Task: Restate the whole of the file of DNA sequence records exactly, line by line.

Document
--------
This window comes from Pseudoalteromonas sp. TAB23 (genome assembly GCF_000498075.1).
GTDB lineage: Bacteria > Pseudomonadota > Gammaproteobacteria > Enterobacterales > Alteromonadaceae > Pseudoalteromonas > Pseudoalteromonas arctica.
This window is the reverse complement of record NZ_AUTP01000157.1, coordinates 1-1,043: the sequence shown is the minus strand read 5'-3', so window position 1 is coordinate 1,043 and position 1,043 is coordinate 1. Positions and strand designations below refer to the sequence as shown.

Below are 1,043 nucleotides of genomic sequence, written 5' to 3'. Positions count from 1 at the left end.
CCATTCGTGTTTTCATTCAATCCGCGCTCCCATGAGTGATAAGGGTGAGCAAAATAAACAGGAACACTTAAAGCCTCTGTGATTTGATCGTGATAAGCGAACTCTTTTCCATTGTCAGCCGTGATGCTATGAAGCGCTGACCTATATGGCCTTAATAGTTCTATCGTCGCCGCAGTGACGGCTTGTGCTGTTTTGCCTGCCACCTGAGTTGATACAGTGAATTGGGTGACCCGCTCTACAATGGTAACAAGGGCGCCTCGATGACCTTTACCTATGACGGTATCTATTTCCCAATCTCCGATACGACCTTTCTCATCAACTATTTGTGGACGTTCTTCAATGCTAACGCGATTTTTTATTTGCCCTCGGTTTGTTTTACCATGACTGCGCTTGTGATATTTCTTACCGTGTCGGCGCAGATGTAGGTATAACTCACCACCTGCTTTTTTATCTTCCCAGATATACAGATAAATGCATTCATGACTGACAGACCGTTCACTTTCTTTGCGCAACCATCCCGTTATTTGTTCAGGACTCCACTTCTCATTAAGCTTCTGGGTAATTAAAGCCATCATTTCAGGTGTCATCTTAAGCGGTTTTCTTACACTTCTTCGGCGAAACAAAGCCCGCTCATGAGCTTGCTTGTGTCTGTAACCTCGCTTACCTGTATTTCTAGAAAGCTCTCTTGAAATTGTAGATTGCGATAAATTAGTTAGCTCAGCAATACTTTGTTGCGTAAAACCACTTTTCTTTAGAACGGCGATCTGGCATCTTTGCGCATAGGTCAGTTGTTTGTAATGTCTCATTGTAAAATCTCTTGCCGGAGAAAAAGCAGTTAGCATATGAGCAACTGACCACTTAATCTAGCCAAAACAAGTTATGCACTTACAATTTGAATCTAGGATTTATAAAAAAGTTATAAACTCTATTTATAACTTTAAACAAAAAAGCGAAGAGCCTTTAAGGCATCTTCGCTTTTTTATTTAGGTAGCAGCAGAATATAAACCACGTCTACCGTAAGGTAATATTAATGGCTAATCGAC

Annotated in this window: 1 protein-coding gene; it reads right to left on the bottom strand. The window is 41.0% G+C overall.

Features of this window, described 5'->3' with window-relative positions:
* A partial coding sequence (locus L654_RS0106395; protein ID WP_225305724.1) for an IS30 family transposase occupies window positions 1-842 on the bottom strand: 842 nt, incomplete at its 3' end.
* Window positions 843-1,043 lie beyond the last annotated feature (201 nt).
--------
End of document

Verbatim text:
This window comes from Pseudoalteromonas sp. TAB23 (genome assembly GCF_000498075.1).
GTDB lineage: Bacteria > Pseudomonadota > Gammaproteobacteria > Enterobacterales > Alteromonadaceae > Pseudoalteromonas > Pseudoalteromonas arctica.
This window is the reverse complement of record NZ_AUTP01000157.1, coordinates 1-1,043: the sequence shown is the minus strand read 5'-3', so window position 1 is coordinate 1,043 and position 1,043 is coordinate 1. Positions and strand designations below refer to the sequence as shown.

Below are 1,043 nucleotides of genomic sequence, written 5' to 3'. Positions count from 1 at the left end.
CCATTCGTGTTTTCATTCAATCCGCGCTCCCATGAGTGATAAGGGTGAGCAAAATAAACAGGAACACTTAAAGCCTCTGTGATTTGATCGTGATAAGCGAACTCTTTTCCATTGTCAGCCGTGATGCTATGAAGCGCTGACCTATATGGCCTTAATAGTTCTATCGTCGCCGCAGTGACGGCTTGTGCTGTTTTGCCTGCCACCTGAGTTGATACAGTGAATTGGGTGACCCGCTCTACAATGGTAACAAGGGCGCCTCGATGACCTTTACCTATGACGGTATCTATTTCCCAATCTCCGATACGACCTTTCTCATCAACTATTTGTGGACGTTCTTCAATGCTAACGCGATTTTTTATTTGCCCTCGGTTTGTTTTACCATGACTGCGCTTGTGATATTTCTTACCGTGTCGGCGCAGATGTAGGTATAACTCACCACCTGCTTTTTTATCTTCCCAGATATACAGATAAATGCATTCATGACTGACAGACCGTTCACTTTCTTTGCGCAACCATCCCGTTATTTGTTCAGGACTCCACTTCTCATTAAGCTTCTGGGTAATTAAAGCCATCATTTCAGGTGTCATCTTAAGCGGTTTTCTTACACTTCTTCGGCGAAACAAAGCCCGCTCATGAGCTTGCTTGTGTCTGTAACCTCGCTTACCTGTATTTCTAGAAAGCTCTCTTGAAATTGTAGATTGCGATAAATTAGTTAGCTCAGCAATACTTTGTTGCGTAAAACCACTTTTCTTTAGAACGGCGATCTGGCATCTTTGCGCATAGGTCAGTTGTTTGTAATGTCTCATTGTAAAATCTCTTGCCGGAGAAAAAGCAGTTAGCATATGAGCAACTGACCACTTAATCTAGCCAAAACAAGTTATGCACTTACAATTTGAATCTAGGATTTATAAAAAAGTTATAAACTCTATTTATAACTTTAAACAAAAAAGCGAAGAGCCTTTAAGGCATCTTCGCTTTTTTATTTAGGTAGCAGCAGAATATAAACCACGTCTACCGTAAGGTAATATTAATGGCTAATCGAC

Annotated in this window: 1 protein-coding gene; it reads right to left on the bottom strand. The window is 41.0% G+C overall.

Features of this window, described 5'->3' with window-relative positions:
* A partial coding sequence (locus L654_RS0106395; protein ID WP_225305724.1) for an IS30 family transposase occupies window positions 1-842 on the bottom strand: 842 nt, incomplete at its 3' end.
* Window positions 843-1,043 lie beyond the last annotated feature (201 nt).